Learn about the processes involved in Lambani embroidery!
While most of the dyeing takes place using chemical colours, an array of natural materials, both vegetable and mineral, is also used to provide the strong madder red, indigo blue, ochre yellow and green to dye cloth, yarn or threads for Lambani embroiderers.
Kattha (catechu), Rathanjot, Chawal Kudi (pomegranate peel) are some of the materials used for creating natural colours in which the fabrics are dyed.
Indigo dye stained fingers hold up a seed used for colouring.
Tying sections of the fabric before dyeing, to create a tie-dye effect.
There is also a facility made for roller dyeing at the centre.
The community women operate the machine spinning unit at the centre for preparing the yarn.
A Lambani woman separates the coloured yarn before it goes on to the spinning wheel.
A Lambani spinner transfers loose threads on to small spindles for convenience.
Spools of coloured threads (like the indigo dyed ones in the image) are made at the Sandur Kaushala Kala Kendra, for embroidery work by the Lambani craftswomen.
Many shades of coloured yarn are stored carefully for the embroiderers to use for commercial orders.
Dyed yardage is stacked in a store room to hand out to Lambani women embroiderers. The women may sit collectively or take marked fabric pieces, along with threads, to work at home.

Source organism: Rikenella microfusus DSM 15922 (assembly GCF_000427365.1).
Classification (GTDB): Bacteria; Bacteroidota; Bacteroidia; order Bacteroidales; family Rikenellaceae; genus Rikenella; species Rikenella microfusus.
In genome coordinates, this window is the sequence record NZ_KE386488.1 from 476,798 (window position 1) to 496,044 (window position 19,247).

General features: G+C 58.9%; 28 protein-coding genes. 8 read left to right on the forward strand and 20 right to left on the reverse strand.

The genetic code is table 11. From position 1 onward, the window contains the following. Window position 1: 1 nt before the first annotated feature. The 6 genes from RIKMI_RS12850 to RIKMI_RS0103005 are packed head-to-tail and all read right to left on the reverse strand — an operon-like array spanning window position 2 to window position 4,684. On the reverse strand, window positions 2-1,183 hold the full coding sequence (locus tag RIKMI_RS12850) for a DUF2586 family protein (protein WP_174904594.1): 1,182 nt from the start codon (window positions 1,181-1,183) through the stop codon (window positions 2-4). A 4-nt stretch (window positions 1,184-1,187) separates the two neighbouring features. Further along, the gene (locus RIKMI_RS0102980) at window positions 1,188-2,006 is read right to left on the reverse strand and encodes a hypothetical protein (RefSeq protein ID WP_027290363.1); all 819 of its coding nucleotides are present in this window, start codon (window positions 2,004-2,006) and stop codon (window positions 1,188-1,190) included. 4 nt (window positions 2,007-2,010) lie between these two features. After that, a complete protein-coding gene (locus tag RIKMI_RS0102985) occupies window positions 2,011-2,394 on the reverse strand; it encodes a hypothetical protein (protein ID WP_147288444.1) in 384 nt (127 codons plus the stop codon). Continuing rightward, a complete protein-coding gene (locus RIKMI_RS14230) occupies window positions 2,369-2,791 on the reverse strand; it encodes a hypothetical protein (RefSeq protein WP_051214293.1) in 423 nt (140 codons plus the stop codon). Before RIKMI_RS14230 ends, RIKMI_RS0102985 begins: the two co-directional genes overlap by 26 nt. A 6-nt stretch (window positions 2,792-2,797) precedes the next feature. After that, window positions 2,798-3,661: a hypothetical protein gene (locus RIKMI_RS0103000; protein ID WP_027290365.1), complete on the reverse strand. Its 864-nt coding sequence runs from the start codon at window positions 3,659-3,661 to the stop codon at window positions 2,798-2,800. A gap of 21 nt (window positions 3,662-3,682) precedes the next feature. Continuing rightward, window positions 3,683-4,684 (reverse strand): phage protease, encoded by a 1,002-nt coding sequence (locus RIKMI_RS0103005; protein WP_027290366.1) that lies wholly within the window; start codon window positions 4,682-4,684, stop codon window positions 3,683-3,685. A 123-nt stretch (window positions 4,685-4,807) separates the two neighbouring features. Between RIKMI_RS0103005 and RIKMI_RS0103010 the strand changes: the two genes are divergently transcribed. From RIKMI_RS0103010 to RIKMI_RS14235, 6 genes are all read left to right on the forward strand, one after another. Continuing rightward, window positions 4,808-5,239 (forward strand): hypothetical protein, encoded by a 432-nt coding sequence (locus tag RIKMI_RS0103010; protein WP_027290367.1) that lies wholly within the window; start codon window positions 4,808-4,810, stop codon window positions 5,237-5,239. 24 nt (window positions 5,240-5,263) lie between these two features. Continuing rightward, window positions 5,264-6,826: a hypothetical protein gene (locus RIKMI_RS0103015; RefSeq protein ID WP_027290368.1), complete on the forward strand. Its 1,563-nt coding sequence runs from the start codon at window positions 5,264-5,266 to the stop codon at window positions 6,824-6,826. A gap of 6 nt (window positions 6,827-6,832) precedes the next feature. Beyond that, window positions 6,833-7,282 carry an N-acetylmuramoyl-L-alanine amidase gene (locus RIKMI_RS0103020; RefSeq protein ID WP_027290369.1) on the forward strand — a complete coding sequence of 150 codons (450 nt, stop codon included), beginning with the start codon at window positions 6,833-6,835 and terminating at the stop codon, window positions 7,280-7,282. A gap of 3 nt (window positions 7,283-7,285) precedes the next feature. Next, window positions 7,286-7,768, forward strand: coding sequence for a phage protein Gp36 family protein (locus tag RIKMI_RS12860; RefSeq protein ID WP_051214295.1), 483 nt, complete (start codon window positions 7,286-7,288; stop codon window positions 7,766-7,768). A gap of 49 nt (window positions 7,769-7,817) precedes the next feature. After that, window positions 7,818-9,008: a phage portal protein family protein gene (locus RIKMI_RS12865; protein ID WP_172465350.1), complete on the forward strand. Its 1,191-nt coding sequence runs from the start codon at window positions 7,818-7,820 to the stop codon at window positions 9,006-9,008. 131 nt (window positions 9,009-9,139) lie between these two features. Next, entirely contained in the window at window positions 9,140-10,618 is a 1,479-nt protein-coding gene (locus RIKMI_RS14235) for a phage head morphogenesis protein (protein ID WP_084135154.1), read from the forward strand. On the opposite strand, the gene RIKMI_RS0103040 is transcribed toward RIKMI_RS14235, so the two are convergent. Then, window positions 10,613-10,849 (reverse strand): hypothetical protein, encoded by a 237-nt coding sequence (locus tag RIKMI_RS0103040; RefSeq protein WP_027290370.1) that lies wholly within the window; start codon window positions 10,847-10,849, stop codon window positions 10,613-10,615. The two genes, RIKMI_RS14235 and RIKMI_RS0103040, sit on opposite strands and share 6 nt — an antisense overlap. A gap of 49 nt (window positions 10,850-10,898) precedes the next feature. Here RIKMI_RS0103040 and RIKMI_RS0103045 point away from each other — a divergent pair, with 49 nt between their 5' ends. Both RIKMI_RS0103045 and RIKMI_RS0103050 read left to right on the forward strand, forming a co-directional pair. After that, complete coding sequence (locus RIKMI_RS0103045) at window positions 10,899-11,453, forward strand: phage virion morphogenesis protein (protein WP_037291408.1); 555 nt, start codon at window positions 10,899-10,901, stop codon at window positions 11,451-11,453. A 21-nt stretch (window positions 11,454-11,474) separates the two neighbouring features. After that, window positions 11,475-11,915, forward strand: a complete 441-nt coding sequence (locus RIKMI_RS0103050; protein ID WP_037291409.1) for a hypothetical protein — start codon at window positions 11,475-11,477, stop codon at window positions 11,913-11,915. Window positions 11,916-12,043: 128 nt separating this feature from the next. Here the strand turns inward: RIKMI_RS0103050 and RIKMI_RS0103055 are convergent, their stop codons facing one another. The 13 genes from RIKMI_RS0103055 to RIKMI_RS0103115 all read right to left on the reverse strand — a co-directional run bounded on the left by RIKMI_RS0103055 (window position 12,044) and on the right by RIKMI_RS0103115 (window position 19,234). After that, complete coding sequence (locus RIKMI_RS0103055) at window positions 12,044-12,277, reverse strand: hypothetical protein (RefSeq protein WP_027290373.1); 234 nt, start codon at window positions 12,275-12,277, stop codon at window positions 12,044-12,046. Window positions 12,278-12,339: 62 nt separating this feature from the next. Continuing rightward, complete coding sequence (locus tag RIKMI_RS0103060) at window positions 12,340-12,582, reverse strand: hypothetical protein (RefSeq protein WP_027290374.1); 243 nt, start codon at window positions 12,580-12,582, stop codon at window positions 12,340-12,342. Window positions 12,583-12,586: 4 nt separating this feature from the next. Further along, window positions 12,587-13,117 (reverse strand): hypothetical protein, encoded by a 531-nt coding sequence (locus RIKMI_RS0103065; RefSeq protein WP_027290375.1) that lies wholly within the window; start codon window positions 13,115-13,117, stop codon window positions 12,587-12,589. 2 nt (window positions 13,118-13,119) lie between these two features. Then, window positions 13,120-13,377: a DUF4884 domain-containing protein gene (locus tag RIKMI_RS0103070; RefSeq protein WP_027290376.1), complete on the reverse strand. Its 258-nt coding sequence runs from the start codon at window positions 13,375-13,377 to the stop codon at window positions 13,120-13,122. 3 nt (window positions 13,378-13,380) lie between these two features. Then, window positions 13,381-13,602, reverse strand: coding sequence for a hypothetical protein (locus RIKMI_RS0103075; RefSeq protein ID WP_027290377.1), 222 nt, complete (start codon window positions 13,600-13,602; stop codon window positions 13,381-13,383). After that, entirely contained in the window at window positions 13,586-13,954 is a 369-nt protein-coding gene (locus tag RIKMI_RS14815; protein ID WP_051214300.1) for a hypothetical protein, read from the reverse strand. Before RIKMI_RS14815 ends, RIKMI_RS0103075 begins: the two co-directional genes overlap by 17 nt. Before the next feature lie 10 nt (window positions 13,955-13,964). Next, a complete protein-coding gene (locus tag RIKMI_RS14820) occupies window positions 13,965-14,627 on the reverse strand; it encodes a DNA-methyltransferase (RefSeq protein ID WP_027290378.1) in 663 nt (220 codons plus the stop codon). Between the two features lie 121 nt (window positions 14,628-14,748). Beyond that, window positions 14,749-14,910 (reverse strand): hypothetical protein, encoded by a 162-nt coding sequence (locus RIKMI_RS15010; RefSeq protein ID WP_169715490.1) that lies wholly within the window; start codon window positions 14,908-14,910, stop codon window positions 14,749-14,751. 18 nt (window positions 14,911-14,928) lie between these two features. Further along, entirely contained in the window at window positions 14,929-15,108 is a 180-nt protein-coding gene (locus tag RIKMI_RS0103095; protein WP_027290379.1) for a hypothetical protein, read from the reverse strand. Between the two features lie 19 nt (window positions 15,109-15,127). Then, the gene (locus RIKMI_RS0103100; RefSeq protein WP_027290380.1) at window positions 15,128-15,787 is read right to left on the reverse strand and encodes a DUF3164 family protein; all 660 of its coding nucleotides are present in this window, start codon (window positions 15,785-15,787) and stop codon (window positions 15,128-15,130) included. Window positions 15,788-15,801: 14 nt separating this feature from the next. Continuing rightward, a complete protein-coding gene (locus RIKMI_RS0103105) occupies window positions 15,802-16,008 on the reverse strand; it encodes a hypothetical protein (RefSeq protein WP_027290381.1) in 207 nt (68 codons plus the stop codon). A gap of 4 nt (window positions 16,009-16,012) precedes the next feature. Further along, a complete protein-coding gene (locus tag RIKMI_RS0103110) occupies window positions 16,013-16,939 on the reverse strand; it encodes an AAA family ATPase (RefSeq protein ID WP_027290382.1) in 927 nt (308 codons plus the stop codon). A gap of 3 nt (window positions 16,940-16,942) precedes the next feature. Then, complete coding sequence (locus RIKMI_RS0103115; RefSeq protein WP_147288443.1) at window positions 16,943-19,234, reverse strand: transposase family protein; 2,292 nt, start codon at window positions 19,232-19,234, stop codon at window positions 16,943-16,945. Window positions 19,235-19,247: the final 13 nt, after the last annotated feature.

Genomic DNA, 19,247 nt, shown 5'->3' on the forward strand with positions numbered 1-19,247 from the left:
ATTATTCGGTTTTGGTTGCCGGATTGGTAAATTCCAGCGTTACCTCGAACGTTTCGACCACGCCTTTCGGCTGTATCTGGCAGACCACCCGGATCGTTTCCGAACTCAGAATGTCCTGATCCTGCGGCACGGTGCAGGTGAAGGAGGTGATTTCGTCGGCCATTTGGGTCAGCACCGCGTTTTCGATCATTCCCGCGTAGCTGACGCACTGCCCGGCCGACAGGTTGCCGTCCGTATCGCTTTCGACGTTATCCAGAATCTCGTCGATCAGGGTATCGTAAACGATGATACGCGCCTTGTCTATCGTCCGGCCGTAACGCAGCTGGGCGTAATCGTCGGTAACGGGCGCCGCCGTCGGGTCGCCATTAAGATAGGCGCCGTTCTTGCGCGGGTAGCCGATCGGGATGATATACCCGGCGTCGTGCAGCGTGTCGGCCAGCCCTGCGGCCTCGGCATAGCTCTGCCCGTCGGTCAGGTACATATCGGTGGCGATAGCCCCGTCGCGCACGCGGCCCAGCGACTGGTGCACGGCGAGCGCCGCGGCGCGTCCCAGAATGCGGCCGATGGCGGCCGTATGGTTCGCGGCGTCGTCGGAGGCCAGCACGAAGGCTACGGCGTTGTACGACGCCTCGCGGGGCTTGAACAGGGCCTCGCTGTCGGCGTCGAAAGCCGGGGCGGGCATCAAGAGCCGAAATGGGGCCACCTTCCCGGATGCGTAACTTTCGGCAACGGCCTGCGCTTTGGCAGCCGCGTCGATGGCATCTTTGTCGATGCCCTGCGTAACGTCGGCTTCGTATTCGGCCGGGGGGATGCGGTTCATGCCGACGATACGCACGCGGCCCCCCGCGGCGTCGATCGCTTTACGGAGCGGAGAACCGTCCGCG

Wooden blocks for hand printing are used at Sandur Kaushala Kala Kendra to mark areas of design on the fabric where embroidery is required.
A block with patterns that date back to traditional tribal motifs used in Lambani embroidery.
A Lambani woman embroiders over pre-marked areas on the fabric according to the requirements of a commercial order from a city.
Block printed fabric from Gujarat is being embroidered upon in Lambani style.
The elaborate handwork on the Lambani woman’s traditional attire, elaborately overlaid with sequins, buttons, mirrors and coins is a sharp contrast to the simply embroidered pieces they make for customers from cities.
A Lambani embroiderer ensures that the simplest of ornamentation on an urban outfit must still be of the highest quality of needlework.
Lambani embroiderers working on pieces ordered by a large retail store which has branches in many cities.
The store on the centre's premises serves local tourist who come to visit the famous ruins of Hampi.
Text: Jaya Jaitly
Photography: Chirodeep Chaudhuri
Artisans: Sandur Kushala Kala Kendra
Ground Facilitator: Ankit Kumar Singh
Documentary Video: Chirodeep Chaudhuri
Curation: Aradhana Nagpal